(A) DIRC3 depletion induces statistically significant changes (FRD 5%) in the expression of 1886 genes in SK-MEL-28 cells using RNA-seq. (B) RNA-seq of IGFBP5 knockdown SK-MEL-28 cells identifies 557 IGFBP5 target genes (FDR 5%). (C) Intersection of DIRC3- and IGFBP5-regulated genes detects 240 common targets. (D) The expression levels of all DIRC3-IGFBP5 shared target genes change in the same direction following either DIRC3 or IGFBP5 depletion. (E) Gene Ontology enrichment analysis of DIRC3- and IGFBP5 shared target genes was performed using GOstats and FDR correction was applied. Representative significantly enriched categories are shown and the number of genes found in each category are indicated.
DIRC3 acts through IGFBP5 to block anchorage-independent growth in melanoma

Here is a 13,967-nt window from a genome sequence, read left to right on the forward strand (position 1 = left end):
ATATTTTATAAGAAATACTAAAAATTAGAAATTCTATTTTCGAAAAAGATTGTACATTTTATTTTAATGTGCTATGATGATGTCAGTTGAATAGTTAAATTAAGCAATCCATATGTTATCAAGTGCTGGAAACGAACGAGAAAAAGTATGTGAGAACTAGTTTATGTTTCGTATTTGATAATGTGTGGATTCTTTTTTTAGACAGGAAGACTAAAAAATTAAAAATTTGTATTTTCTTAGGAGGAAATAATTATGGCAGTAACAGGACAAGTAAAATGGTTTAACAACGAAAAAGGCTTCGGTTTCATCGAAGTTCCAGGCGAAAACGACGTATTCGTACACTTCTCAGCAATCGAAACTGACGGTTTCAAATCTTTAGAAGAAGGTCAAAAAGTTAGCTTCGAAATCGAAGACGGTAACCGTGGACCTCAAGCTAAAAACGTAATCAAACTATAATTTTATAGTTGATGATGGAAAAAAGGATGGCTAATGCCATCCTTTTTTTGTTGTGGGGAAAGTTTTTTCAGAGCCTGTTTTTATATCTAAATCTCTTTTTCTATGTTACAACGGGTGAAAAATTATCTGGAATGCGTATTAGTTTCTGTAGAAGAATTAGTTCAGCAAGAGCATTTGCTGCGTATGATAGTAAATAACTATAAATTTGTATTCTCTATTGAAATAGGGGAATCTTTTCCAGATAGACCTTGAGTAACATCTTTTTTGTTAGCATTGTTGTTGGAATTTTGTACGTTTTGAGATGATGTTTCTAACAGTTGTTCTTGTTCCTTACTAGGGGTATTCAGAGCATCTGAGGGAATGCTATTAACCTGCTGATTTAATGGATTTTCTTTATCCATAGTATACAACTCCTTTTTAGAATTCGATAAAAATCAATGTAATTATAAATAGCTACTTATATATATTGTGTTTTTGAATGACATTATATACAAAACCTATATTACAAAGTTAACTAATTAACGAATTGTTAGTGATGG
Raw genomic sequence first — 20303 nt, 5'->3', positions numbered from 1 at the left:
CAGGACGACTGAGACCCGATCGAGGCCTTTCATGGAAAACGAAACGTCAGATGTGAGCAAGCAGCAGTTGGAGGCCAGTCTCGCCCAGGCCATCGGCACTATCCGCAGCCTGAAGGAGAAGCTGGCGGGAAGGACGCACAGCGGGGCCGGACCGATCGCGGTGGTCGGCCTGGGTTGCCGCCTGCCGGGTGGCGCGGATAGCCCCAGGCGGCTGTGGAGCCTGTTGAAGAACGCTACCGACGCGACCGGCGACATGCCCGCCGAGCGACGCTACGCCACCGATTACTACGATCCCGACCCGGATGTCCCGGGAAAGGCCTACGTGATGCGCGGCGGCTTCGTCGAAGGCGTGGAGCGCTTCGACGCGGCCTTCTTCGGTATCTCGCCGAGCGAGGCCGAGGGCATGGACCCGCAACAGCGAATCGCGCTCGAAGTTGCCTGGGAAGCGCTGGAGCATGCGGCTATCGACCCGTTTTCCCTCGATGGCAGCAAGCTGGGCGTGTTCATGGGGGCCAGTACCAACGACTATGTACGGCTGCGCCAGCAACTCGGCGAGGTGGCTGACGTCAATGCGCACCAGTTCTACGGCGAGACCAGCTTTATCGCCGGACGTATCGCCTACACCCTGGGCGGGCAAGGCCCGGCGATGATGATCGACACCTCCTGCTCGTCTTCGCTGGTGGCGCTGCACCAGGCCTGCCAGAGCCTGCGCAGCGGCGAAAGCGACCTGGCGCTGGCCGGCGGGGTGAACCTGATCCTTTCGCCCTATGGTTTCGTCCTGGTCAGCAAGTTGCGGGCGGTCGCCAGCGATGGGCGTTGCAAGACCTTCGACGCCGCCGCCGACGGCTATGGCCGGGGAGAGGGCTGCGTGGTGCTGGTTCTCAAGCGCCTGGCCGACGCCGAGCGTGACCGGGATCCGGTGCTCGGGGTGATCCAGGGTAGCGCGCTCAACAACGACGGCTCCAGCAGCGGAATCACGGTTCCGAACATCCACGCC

We next used CRISPRi to generate DIRC3 loss-of-function cell lines and investigate the role of DIRC3 in controlling cellular transformation in melanoma. To do this, DIRC3 expression was first depleted in SK-MEL-28 cells by stable transfection of a plasmid co-expressing the dCas9-KRAB transcriptional repressor along with either the DIRC3 targeting sgRNAs (DIRC3sg1 and DIRC3sg2) or a negative control. We generated two independent clonal lines in which DIRC3 expression was depleted by (~70%) compared to a negative control (Fig 5A, left panel). These lines also displayed reduced IGFBP5 (Fig 5A, middle panel) and proliferated to similar levels as control cells under normal growth conditions (S4 Fig). As anchorage-independent growth is a good predictor of melanoma metastasis in vivo , we assayed the effect of DIRC3 loss-of-function on growth in soft agar. We found that stable reduction of DIRC3 expression, using different dCas9-KRAB targeting sgRNAs, led to a significant increase in melanoma cell colony formation in soft agar (Fig 5A, right panel). We then investigated whether IGFBP5 knockdown phenocopies the effect of DIRC3 on anchorage-independent growth. We generated two stable IGFBP5 knockdown SK-MEL-28 cell lines using CRISPRi with different sgRNAs in which IGFBP5 levels were reduced by ~60% and ~99% (Fig 5B, left panel). The results revealed that IGFBP5 loss-of-function induces a dose dependent increase in anchorage-independent growth in soft agar (Fig 5B, right panel). This is similar to the effect of DIRC3 depletion and is consistent with our transcriptomic experiments showing that DIRC3 activates IGFBP5 to control shared gene expression programmes involved in cancer (Fig 4C and 4E). DIRC3 therefore appears to act through IGFBP5 to regulate growth in soft agar and exert its tumour suppressor effect.